Once he was passing through Dak bungalow road of Patna and as he looked outside he saw two of his friends having ‘Litti’ at one of the roadside stalls. And he immediately alighted along with his cavalcade and shared jokes and their litti as the whole of Patna watched him.


That was his way of connecting to the people. And more often than not it was not a political gimmick.
During his rule he did gave the socially oppressed a platform due to which they got rid of the fear that they do not have any right to speak out against the high caste is this highly caste-ised atmosphere of Bihar. As he once said " I have not given them heaven but I have given them voice".


He had everything a politician dreams of. A huge popular support, a more than cordial relation with everyone at the state and the Center. If he wanted he could have brought huge investments’ in Bihar, though he never tried. If he wanted he could have made sure that not a single incident of kidnapping or abduction happens in Bihar but again he never tried.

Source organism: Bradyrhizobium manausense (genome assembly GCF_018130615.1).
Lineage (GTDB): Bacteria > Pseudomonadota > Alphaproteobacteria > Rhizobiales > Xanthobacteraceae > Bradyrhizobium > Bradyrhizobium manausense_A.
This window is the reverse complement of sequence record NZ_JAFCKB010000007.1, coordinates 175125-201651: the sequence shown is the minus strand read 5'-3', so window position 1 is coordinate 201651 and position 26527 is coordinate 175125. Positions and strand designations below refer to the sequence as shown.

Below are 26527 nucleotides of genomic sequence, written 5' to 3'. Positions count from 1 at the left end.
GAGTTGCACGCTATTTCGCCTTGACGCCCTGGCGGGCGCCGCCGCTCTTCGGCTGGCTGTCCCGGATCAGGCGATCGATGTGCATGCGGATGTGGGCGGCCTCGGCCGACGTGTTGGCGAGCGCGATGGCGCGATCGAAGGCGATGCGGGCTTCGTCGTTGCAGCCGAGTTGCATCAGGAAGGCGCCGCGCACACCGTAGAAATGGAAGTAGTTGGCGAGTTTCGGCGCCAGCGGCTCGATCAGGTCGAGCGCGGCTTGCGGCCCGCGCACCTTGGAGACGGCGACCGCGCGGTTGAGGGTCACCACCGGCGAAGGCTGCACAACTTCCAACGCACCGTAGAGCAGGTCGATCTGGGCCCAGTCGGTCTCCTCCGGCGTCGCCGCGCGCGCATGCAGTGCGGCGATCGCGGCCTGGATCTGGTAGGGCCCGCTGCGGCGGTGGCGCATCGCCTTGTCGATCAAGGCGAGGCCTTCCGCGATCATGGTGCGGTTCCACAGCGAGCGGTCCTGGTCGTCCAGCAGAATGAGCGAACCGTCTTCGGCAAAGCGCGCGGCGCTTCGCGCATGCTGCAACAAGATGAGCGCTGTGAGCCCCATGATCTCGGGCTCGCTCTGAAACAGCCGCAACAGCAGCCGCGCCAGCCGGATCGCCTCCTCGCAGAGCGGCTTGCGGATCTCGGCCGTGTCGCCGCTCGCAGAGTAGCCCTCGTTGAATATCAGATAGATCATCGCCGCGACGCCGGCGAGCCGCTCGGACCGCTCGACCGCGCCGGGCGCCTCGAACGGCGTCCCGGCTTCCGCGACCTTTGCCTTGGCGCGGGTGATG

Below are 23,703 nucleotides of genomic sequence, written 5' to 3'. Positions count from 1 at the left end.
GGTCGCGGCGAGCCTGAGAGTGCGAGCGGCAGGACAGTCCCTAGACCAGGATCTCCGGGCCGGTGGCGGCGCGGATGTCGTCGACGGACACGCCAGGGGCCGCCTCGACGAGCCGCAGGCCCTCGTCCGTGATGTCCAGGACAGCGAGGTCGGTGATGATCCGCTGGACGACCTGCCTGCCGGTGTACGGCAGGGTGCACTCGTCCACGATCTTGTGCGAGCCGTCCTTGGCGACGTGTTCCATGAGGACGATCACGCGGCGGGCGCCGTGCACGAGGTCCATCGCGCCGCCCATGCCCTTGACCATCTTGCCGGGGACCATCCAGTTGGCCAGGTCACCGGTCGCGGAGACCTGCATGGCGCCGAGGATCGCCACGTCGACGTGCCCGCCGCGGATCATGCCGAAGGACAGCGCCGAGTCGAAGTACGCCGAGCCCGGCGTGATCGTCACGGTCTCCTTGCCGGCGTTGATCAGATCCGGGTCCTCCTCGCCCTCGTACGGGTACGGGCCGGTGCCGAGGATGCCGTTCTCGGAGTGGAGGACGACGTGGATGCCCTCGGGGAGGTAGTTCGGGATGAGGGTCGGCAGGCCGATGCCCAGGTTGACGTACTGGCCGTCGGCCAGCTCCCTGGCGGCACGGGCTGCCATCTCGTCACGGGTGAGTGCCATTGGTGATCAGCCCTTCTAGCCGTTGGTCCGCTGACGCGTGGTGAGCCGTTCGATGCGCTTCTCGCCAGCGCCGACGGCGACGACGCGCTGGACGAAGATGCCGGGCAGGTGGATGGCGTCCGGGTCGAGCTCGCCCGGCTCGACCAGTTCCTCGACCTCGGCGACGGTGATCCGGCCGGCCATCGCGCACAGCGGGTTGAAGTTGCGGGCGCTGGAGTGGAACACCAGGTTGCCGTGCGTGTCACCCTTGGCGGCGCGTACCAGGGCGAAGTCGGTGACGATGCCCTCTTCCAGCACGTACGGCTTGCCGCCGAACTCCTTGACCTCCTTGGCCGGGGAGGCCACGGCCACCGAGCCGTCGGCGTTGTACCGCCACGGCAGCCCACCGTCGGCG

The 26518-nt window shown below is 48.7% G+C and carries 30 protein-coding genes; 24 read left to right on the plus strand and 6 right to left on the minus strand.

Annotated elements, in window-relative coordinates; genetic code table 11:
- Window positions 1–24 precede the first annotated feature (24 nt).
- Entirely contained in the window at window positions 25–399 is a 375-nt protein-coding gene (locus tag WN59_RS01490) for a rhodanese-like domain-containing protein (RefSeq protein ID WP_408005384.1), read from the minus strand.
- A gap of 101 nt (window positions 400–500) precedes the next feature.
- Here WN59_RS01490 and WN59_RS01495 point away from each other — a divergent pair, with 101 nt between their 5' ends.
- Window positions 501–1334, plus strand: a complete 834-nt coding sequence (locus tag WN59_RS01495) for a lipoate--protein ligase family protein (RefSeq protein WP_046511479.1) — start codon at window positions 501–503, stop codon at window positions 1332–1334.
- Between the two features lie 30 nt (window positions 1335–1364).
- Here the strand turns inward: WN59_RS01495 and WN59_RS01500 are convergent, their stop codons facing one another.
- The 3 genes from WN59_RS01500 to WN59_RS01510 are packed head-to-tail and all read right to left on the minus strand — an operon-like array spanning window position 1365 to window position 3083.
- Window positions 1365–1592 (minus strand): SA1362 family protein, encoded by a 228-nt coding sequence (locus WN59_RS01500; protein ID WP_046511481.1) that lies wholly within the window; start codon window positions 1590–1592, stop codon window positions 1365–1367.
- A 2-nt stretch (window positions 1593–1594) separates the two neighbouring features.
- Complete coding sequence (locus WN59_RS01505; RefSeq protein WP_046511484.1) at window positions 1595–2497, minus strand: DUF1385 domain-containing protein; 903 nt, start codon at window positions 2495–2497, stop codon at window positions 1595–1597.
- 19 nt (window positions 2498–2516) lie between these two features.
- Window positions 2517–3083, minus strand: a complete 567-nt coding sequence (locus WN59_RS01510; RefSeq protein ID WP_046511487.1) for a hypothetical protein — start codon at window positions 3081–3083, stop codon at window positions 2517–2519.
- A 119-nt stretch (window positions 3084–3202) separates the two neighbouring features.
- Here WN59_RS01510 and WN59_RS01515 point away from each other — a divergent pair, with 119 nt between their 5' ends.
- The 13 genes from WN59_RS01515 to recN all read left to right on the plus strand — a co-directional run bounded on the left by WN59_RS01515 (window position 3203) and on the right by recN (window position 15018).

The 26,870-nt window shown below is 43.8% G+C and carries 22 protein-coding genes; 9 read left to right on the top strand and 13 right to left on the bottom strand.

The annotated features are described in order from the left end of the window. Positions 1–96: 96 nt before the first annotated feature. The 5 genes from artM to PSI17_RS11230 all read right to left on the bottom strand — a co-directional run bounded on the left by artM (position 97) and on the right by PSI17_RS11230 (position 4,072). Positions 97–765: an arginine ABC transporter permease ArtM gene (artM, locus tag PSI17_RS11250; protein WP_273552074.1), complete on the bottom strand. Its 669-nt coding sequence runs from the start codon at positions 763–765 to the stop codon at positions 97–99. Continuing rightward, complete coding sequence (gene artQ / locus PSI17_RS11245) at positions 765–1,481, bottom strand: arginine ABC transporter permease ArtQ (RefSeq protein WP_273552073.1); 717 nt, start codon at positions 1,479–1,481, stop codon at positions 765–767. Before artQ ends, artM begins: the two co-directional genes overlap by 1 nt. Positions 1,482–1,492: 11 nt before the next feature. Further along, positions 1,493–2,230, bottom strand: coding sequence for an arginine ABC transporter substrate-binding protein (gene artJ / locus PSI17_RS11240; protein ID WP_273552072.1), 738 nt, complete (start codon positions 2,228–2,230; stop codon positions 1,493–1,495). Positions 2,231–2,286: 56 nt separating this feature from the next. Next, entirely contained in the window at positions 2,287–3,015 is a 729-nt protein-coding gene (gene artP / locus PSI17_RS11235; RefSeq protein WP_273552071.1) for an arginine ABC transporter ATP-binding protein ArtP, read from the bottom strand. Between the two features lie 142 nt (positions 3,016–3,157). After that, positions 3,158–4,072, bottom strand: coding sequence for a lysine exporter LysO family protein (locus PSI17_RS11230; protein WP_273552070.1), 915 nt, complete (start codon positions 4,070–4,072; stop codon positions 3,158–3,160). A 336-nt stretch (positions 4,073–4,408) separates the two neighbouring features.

Somehow he made sure that the news of his state being ravaged didn’t reach him. And he forgot that when time comes it will he who would be responsible for the mess, not the member of his inner coterie.


The most infamous incident was the Fodder scam, a ghost of which still continues to taunt him.


Maybe he was blinded by the inner coterie that surrounded him , maybe he was blinded by the desire to cling on to power even though he became aware that it had slipped out of his hand or maybe it was a simple case of over confidence that Bihar will never let him down no matter what ever his attitude, he tested the patience of public for too long.